If prayer is so frustrating, you may be wondering, why do I continue praying? I’m sure a sense of duty has something to do with it but it is more than that.  At the core of my being I have a heart hunger for God, a yearning to know Him and be known by Him. It is an “itch” that only prayer can scratch. I may not be very good at prayer, I may even stray from it from time to time, but always I am drawn back. What breath is to my body prayer is to my spirit. Without prayer I simply cannot survive.

Of course prayer is not all discipline and frustration. In fact there are times when prayer seems as easy as breathing and just as natural. The Holy Spirit comes upon us and we are moved into a spiritual realm where prayer has an energy of its own, a strength that seems to literally carry us. Now prayer takes on a life of its own. With absolutely no effort we spend extended time in His presence without once being conscious of the clock. When the Spirit of prayer lifts we are amazed to realize that two or three hours have passed, maybe longer.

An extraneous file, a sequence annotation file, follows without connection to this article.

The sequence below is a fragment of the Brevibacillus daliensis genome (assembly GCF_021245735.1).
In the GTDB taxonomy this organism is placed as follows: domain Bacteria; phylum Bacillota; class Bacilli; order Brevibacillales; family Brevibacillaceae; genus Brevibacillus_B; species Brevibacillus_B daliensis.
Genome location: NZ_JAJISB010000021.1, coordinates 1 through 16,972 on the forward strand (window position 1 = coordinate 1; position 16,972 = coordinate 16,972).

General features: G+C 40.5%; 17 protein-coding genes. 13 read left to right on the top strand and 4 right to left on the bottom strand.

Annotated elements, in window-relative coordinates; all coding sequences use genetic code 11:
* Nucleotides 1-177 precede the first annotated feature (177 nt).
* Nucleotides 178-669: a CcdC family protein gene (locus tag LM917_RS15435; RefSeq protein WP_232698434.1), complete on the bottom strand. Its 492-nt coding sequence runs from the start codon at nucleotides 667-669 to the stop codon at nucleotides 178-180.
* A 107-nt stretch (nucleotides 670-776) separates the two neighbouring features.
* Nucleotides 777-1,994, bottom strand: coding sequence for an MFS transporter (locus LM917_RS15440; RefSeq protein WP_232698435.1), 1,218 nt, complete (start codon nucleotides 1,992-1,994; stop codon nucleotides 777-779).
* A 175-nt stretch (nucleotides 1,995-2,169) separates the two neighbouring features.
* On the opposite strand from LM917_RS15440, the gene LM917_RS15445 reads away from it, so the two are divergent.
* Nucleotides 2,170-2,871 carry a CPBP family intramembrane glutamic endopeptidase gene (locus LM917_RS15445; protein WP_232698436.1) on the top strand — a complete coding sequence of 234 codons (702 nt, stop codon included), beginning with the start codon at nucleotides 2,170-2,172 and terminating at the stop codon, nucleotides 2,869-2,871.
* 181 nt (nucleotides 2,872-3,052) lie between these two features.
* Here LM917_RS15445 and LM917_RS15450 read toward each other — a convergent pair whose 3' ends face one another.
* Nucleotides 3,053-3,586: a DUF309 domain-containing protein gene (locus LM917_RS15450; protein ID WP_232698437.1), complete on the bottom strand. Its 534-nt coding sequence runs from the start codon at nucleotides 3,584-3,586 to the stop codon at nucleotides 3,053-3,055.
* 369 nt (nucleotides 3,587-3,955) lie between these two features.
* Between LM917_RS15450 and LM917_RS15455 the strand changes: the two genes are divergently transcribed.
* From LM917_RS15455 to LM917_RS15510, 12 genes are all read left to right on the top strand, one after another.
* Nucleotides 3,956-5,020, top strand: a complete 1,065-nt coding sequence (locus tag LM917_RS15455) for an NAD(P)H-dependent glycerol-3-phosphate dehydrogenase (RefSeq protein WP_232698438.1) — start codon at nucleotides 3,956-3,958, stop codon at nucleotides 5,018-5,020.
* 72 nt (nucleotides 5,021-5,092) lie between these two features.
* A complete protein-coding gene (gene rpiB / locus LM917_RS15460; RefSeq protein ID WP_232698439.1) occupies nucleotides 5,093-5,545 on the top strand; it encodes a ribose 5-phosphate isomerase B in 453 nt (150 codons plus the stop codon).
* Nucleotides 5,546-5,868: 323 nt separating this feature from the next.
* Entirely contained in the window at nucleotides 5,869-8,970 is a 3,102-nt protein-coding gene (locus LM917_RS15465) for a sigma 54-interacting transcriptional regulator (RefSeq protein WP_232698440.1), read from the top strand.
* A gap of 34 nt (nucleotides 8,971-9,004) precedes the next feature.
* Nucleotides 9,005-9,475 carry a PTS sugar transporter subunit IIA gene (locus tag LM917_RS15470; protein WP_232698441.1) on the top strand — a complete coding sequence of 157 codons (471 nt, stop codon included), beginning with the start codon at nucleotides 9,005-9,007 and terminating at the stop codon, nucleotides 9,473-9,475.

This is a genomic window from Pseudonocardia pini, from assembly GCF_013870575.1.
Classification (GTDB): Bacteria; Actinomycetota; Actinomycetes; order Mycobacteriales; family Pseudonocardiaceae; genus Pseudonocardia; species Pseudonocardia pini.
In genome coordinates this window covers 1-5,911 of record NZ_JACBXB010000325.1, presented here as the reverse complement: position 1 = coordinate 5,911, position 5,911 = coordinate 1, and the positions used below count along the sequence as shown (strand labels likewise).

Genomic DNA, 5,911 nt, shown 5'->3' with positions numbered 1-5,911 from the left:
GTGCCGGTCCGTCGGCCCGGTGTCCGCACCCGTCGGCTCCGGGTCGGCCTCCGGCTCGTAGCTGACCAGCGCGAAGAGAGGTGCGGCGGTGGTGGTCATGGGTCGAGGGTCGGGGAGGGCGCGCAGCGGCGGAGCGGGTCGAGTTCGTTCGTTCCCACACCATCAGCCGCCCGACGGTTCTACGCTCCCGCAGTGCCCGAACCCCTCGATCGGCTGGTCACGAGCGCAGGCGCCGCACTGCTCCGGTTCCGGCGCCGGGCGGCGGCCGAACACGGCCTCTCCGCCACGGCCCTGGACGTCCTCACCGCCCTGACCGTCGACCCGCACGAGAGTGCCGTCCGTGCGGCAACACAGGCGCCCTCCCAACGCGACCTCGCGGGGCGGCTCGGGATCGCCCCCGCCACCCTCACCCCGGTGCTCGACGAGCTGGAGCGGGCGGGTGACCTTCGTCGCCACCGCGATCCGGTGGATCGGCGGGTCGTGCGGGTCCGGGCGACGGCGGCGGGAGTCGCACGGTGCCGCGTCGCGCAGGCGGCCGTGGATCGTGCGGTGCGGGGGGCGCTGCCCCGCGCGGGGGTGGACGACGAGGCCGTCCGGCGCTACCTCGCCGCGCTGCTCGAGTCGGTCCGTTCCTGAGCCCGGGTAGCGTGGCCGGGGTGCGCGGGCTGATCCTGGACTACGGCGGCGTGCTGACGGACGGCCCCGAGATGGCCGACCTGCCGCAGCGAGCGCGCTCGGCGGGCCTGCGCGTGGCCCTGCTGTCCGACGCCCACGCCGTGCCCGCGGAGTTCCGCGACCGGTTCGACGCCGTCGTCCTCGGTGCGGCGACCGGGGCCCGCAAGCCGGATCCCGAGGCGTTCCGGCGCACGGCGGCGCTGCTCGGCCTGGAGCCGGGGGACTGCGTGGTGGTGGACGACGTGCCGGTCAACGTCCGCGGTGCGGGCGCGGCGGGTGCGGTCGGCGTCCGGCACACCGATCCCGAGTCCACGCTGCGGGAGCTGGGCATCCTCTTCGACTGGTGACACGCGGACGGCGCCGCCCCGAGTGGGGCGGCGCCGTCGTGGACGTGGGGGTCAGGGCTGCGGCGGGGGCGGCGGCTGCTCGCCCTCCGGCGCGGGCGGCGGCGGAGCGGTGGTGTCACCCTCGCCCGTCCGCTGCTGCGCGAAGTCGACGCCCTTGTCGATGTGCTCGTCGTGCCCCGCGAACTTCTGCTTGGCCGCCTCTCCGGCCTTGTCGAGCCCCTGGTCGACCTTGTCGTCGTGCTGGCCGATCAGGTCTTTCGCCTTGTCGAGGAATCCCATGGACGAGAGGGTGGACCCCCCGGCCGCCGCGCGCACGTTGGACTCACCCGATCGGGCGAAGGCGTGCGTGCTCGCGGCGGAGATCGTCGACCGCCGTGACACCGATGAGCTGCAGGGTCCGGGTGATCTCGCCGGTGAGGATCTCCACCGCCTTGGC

While I wish every moment spent in prayer could be like that I have to acknowledge that such times are the exception and not the rule. It is also interesting to note that there seems to be no correlation between the spiritual and emotional intensity of my prayers and their effectiveness. If the truth be told my fumbling, half-hearted prayers seem to produce as many answers as those holy moments when prayer takes on a life of its own. I can only conclude that the power of prayer rests in the God to whom I pray and in nothing else.

Once, I and two companions were caught in a blinding rain storm while fishing in the Gulf of Alaska. When the pounding rain finally subsided a thick fog settled in reducing our visibility to just a few feet. Unable to see any landmarks and without a compass to guide us we became disoriented and lost our way, although we refused to admit it. Blindly we forged ahead for three hours or more. From time to time I could hear the pounding of the heavy surf as it crashed on the rocky shoreline of an island rendered invisible by the fog and a disconcerting sound it was. If we miscalculated our course, and ran aground on one of the hundreds of uninhabited islands that make up the Alexander Archipelago, those jagged rocks would shred our rubber craft in seconds, plunging us into the frigid waters and pounding surf. Belatedly I decided to pray.